Do you know that capers, the tiny little flower buds that many Mediterranean cuisines call for, are not only a great condiment but are extremely good for your gut? They may also be a good remedy during times when the food that you have ingested creates pain in your bowel due to an allergic/inflammatory reaction.
Capers may be small and look insignificant, yet they are flavorful and super phytonutrient dense. They are a great source of the flavonoid compounds rutin and quercetin. As a result, capers have an extremely strong anti-inflammatory effect on our gastrointestinal health.
In fact, in a medical journal article published in 2013, researchers compared a set of flavonoids with a drug called “5-aminosalicylate acid”, also known as “5-ASA”. The primary use of 5-ASA is to treat Inflammatory bowel disease (IBD). Rutin exhibits strong anti-inflammatory properties, similar to those of 5-ASA drug in the experiment.
In another clinical study, the researchers tested the effects of using caper extract on gastric cancer cells. The experiment results showed that capers were able to induce cancer cell death in a dose dependent manner while being completely harmless to the internal organ. Many other studies have been carried out over the recent few years on the effects of using bioactive substances such as rutin on various types of cancers. One experiment published in late 2016 revealed that Rutin was able to restrict migration of 2 types of colon cancer and 1 type of lung cancer. This indicated that rutin may have potential as an anti-cancer agent.
Rutin and Chinese Medicinal Herb Sophora Japonica (Huai Hua Mi, 槐花米)
Since we have been talking about rutin and its anti-inflammatory effect, I would like to introduce a Chinese Medicinal herb called Sophora Japonica to those who are interested in learning more about rutin and the use of this herb Sophora Japonica to treat symptoms due to hypertension.
Sophora Japonica, in Chinese Pinyin, is called “Huai Hua Mi” 槐花米. It is the dried flower buds of the pagoda tree. This tree is so hardy. You can find it in literally every city in China and its benefits go far beyond its medicinal use. The flowers are commonly used for dye; the seeds are harvested for industrial oil; the fruits contain rich bioactive ingredients used to make drugs; the wood is so solid and unyielding, that it is frequently used for timber, construction material and furniture. And of course, the dried flower buds, Sophora Japonica, are chosen by chinese herbalists for their medicinal use.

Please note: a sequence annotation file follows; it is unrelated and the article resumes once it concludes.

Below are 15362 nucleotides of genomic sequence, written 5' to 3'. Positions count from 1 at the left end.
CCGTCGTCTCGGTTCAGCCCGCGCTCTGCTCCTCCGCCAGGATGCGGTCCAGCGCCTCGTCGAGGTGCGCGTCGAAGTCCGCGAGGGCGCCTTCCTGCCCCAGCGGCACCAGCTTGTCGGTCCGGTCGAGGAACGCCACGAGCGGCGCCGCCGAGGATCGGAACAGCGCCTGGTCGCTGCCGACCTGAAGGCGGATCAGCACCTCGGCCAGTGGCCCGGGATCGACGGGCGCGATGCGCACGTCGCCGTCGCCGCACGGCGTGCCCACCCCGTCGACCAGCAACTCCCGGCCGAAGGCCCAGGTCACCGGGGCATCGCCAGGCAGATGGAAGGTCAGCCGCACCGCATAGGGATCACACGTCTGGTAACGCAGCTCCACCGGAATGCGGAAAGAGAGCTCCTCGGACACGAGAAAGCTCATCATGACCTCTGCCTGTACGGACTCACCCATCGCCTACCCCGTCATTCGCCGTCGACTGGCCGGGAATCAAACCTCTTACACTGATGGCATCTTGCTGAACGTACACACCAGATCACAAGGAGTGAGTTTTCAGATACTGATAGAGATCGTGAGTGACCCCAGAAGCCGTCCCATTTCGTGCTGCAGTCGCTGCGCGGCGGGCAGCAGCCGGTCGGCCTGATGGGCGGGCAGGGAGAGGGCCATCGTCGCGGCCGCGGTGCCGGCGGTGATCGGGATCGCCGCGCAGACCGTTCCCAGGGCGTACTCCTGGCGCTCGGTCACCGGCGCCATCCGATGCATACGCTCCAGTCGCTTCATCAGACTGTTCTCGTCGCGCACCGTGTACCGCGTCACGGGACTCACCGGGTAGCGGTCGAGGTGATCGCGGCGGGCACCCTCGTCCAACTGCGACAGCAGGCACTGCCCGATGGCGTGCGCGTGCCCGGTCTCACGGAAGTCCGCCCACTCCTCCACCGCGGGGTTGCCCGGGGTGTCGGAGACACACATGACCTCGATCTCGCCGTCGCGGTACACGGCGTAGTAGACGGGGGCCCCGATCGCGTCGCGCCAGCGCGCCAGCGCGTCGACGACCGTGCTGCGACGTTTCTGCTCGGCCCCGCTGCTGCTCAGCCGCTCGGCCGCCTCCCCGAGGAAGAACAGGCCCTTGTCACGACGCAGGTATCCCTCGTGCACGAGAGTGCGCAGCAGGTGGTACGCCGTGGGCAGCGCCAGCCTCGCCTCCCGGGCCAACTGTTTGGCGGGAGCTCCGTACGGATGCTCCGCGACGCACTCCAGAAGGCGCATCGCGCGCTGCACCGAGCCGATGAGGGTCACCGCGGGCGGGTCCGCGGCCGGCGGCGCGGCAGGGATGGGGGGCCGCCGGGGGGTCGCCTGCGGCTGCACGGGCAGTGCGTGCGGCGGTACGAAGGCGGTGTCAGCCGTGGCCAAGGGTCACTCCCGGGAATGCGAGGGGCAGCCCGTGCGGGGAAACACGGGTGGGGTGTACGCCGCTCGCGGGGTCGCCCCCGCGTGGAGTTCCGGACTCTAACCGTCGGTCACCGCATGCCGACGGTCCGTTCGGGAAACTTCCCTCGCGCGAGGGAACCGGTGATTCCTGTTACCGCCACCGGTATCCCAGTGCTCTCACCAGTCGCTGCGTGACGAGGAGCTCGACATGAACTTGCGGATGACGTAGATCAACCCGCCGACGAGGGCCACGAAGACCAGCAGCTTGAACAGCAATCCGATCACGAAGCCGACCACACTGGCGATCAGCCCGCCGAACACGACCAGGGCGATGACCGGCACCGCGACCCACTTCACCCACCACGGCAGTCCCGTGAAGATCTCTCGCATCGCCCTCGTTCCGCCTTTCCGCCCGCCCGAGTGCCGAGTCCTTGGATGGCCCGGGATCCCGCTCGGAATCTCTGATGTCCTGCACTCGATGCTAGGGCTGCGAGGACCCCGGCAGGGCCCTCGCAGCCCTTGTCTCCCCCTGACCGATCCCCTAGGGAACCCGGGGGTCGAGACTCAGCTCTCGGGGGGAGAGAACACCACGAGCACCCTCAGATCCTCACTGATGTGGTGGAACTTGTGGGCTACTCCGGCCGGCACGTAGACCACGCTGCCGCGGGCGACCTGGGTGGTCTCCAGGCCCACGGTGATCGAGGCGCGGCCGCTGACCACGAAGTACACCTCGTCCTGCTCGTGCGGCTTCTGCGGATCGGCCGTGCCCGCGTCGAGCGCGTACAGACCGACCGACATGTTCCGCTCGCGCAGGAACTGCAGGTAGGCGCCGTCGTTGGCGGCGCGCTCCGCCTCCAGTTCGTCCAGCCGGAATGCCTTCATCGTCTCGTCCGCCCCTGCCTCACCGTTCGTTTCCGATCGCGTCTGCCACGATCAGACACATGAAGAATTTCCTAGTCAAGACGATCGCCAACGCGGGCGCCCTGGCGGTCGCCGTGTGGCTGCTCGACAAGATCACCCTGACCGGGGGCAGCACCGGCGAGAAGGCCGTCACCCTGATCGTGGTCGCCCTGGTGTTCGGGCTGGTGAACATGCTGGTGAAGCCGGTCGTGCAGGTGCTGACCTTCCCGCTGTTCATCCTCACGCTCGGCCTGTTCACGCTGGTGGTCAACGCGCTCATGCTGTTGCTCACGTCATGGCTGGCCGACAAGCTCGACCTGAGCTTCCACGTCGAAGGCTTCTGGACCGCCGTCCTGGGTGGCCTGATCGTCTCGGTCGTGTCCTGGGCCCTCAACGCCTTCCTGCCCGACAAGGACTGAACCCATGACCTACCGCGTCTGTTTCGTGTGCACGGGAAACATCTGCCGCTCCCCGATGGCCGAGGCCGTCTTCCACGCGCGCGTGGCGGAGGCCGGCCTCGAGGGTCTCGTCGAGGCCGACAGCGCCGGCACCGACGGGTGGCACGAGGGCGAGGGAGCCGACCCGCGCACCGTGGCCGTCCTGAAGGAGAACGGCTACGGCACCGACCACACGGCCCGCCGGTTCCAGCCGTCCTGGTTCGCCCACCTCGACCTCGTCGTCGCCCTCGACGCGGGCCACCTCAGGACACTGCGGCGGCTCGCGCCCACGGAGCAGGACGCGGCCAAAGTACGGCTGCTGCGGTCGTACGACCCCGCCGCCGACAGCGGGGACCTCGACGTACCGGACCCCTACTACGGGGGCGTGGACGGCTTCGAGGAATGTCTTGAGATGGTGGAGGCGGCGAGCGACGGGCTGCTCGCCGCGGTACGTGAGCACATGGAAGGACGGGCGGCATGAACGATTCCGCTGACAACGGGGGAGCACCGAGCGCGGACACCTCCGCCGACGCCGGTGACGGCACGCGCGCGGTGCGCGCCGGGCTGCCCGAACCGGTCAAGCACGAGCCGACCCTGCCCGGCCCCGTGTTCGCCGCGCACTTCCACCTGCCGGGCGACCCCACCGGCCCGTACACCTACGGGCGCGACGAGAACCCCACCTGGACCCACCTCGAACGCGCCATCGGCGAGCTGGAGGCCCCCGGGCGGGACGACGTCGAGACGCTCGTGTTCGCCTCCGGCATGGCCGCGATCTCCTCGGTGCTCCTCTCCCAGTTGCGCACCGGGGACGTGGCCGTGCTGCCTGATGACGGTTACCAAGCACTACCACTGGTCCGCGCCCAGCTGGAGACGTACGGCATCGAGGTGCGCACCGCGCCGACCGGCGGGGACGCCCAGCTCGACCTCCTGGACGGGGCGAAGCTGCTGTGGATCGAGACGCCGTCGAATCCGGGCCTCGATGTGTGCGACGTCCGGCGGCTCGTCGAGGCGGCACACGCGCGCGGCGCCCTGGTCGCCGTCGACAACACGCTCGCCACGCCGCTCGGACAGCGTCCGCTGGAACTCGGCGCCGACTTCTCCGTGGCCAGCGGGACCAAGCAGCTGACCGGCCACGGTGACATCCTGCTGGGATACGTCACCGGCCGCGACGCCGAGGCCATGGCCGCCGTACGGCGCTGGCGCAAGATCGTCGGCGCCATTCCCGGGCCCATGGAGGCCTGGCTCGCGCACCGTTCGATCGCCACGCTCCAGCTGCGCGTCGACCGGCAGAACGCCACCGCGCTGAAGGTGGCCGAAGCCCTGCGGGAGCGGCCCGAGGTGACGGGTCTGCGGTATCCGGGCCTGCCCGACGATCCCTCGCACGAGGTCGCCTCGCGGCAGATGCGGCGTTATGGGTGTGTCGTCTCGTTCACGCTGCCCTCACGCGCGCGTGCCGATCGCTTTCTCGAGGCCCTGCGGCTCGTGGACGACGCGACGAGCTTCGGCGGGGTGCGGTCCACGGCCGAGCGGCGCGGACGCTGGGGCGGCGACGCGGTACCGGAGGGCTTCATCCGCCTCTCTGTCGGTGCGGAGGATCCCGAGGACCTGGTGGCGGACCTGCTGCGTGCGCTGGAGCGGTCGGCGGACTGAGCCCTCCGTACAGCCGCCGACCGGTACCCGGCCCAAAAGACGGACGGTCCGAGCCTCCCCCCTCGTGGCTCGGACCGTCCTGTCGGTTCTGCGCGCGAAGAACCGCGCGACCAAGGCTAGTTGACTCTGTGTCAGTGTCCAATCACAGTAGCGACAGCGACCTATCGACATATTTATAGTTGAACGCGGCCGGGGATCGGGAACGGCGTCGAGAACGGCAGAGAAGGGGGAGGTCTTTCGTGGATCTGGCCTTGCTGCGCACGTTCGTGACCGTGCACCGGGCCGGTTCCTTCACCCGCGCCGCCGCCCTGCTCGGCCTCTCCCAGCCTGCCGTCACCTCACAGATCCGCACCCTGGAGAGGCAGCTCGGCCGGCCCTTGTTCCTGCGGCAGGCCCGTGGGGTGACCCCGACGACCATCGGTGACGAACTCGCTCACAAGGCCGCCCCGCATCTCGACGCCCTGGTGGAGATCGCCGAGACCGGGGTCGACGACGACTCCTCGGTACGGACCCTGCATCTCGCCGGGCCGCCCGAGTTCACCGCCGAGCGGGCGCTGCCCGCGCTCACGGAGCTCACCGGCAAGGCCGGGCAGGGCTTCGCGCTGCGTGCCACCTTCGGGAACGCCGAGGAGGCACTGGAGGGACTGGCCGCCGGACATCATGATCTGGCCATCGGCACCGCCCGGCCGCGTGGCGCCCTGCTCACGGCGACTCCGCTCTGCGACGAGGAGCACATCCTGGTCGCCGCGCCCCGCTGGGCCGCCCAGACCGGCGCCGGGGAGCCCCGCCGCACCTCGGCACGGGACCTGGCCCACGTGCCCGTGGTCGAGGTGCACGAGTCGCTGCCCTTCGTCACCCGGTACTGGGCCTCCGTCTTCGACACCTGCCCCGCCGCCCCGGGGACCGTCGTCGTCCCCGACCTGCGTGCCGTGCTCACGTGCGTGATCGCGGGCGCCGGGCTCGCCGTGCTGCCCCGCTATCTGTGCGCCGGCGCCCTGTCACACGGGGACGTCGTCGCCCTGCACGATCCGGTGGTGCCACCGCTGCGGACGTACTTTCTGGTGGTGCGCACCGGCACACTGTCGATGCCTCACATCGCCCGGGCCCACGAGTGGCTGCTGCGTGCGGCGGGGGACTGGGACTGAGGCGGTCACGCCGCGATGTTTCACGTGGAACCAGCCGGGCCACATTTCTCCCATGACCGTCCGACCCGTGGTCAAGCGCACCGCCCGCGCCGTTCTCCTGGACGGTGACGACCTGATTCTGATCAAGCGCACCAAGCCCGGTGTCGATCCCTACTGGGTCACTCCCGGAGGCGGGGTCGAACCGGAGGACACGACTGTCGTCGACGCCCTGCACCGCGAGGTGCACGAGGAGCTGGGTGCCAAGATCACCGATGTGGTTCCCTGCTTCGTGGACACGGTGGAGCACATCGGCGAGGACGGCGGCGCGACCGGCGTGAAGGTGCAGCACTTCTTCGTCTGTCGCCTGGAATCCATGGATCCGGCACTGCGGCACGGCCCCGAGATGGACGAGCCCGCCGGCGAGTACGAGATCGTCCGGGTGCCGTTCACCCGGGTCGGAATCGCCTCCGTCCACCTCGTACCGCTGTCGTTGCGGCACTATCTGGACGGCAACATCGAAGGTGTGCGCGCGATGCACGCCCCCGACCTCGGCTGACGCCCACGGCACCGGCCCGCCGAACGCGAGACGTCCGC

Sophora Japonica contains a very high amount of rutin. In fact, many non-citrus sources of rutin supplements are extracted and derived from Sophora Japonica (“Huai Hua Mi”). Due to its unique combination of bioactive ingredients (most of them are anti-inflammatory), Sophora Japonica is one of the most important Chinese medicinal herbs used to treat bleeding due to “heat and toxin accumulation” (according to our Chinese medical diagnoses).
Sophora Japonica, when combined with other appropriate medicinal herbs, is especially useful to treat bleeding in the lower burner (according to the ancient medical text books) with symptoms such as bloody stool, bloody urination, incessant menstrual bleeding or bleeding between menstrual cycles. Although Japonica is great to control bleeding in the lower part of the body, one special use of Sophora Japonica is to treat symptoms associated with “liver heat” and “rising of liver yang”, according to our TCM diagnosis. These symptoms are: headaches, red eyes, nosebleed, dizziness and vertigo, dry mouth and a constant feeling of irritation due to heat rising up to the upper body. To treat these types of issues, Sophora Japonica herb is commonly used to make tea in our Chinese culture. (I have included a simple recipe here in case you may find it useful.)
Sophora Japonica Green Tea with Chrysanthemum Recipe:
- 1Rinse both Sophora Japonica and Dried Chrysanthemum flower with water to remove any residual dirt from the surface.
- 2In a pot, add water and bring it to a boil. Then, add all ingredients and cook for 2 minute. Cover with a lid. Let it stand for 10 minutes.
- 3Filter and save the herb residue. Drink tea at room temperature. Reuse the herb residue to make another cup of tea later in the day.
Since we are talking about drinking tea, perhaps we should also talk about cooking and eating. If you are someone like me who enjoys getting busy in the kitchen, I have included one of my salmon recipe’s which uses capers for its flavor. The combination of these 2 main ingredients is one of my favourite ways to prepare salmon. I hope you will enjoy making and eating this dish too! And remember that capers are also high in rutin.
Salmon with Capers Recipe:
- 1In a large bowl, season the salmon with sake to remove the fishy smell.
- 2Heat butter and olive oil in a medium size pan over medium heat. Stir in garlic to fry until aromatic. Add salmon fillets, capers with liquid, maple syrup and water. Cover with a lid.
- 3Reduce heat to medium low and steam-fry the salmon for 5-7 minutes. Check doneness with a fork. The fish must flake easily.
- 4Sprinkle with black pepper. Serve salmon immediately with the sauce from the pan. Makes 2 servings.
I hope you enjoy reading this article. If you have any secret caper recipe, please share it with us! xoxoxo
- 1Natural Therapies of the Inflammatory Bowel Disease: The Case of Rutin and its Aglycone, Quercetin.
- 2Chemotherapeutic potential of quercetin on human bladder cancer cells.
- 3Flavonoids and 5-Aminosalicylic Acid Inhibit the Formation of Neutrophil Extracellular Traps
- 4Rutin inhibits proliferation, attenuates superoxide production and decreases adhesion and migration of human cancerous cells.